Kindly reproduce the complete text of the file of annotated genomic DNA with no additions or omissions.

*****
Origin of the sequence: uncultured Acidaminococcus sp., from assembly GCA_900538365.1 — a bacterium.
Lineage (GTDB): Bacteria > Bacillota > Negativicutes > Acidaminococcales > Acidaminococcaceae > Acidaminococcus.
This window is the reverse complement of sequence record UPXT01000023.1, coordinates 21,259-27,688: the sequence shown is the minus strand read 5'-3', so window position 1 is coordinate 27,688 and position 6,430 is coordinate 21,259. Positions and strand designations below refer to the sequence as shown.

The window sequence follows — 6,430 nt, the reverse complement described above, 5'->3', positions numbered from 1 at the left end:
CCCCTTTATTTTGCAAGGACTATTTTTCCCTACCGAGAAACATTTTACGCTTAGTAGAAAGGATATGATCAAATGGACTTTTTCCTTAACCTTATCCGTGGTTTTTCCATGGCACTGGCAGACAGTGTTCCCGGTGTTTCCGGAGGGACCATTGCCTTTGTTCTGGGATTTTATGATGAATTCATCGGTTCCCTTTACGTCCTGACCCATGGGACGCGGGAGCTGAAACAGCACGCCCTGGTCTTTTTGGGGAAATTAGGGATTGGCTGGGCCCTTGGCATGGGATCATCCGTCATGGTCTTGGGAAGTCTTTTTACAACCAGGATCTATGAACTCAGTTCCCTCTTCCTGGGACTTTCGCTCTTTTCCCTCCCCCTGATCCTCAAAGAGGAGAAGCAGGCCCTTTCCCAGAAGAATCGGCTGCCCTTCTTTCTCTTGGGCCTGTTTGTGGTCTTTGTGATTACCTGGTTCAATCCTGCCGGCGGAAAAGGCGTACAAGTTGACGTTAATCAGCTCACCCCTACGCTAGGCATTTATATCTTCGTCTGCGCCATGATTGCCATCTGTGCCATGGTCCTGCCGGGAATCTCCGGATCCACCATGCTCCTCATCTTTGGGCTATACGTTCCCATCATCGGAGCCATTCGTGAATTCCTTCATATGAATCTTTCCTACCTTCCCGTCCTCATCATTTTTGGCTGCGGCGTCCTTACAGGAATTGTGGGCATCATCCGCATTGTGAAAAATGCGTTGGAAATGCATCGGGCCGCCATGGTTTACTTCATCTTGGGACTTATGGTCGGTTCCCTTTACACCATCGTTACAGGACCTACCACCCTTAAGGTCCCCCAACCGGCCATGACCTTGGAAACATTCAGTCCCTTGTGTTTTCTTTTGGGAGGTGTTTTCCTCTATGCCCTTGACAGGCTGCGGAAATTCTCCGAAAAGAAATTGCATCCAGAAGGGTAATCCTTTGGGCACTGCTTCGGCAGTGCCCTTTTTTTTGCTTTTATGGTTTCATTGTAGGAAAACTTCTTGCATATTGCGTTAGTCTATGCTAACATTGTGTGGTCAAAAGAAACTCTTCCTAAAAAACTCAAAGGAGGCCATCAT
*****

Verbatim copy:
Origin of the sequence: uncultured Acidaminococcus sp., from assembly GCA_900538365.1 — a bacterium.
Lineage (GTDB): Bacteria > Bacillota > Negativicutes > Acidaminococcales > Acidaminococcaceae > Acidaminococcus.
This window is the reverse complement of sequence record UPXT01000023.1, coordinates 21,259-27,688: the sequence shown is the minus strand read 5'-3', so window position 1 is coordinate 27,688 and position 6,430 is coordinate 21,259. Positions and strand designations below refer to the sequence as shown.

The window sequence follows — 6,430 nt, the reverse complement described above, 5'->3', positions numbered from 1 at the left end:
CCCCTTTATTTTGCAAGGACTATTTTTCCCTACCGAGAAACATTTTACGCTTAGTAGAAAGGATATGATCAAATGGACTTTTTCCTTAACCTTATCCGTGGTTTTTCCATGGCACTGGCAGACAGTGTTCCCGGTGTTTCCGGAGGGACCATTGCCTTTGTTCTGGGATTTTATGATGAATTCATCGGTTCCCTTTACGTCCTGACCCATGGGACGCGGGAGCTGAAACAGCACGCCCTGGTCTTTTTGGGGAAATTAGGGATTGGCTGGGCCCTTGGCATGGGATCATCCGTCATGGTCTTGGGAAGTCTTTTTACAACCAGGATCTATGAACTCAGTTCCCTCTTCCTGGGACTTTCGCTCTTTTCCCTCCCCCTGATCCTCAAAGAGGAGAAGCAGGCCCTTTCCCAGAAGAATCGGCTGCCCTTCTTTCTCTTGGGCCTGTTTGTGGTCTTTGTGATTACCTGGTTCAATCCTGCCGGCGGAAAAGGCGTACAAGTTGACGTTAATCAGCTCACCCCTACGCTAGGCATTTATATCTTCGTCTGCGCCATGATTGCCATCTGTGCCATGGTCCTGCCGGGAATCTCCGGATCCACCATGCTCCTCATCTTTGGGCTATACGTTCCCATCATCGGAGCCATTCGTGAATTCCTTCATATGAATCTTTCCTACCTTCCCGTCCTCATCATTTTTGGCTGCGGCGTCCTTACAGGAATTGTGGGCATCATCCGCATTGTGAAAAATGCGTTGGAAATGCATCGGGCCGCCATGGTTTACTTCATCTTGGGACTTATGGTCGGTTCCCTTTACACCATCGTTACAGGACCTACCACCCTTAAGGTCCCCCAACCGGCCATGACCTTGGAAACATTCAGTCCCTTGTGTTTTCTTTTGGGAGGTGTTTTCCTCTATGCCCTTGACAGGCTGCGGAAATTCTCCGAAAAGAAATTGCATCCAGAAGGGTAATCCTTTGGGCACTGCTTCGGCAGTGCCCTTTTTTTTGCTTTTATGGTTTCATTGTAGGAAAACTTCTTGCATATTGCGTTAGTCTATGCTAACATTGTGTGGTCAAAAGAAACTCTTCCTAAAAAACTCAAAGGAGGCCATCAT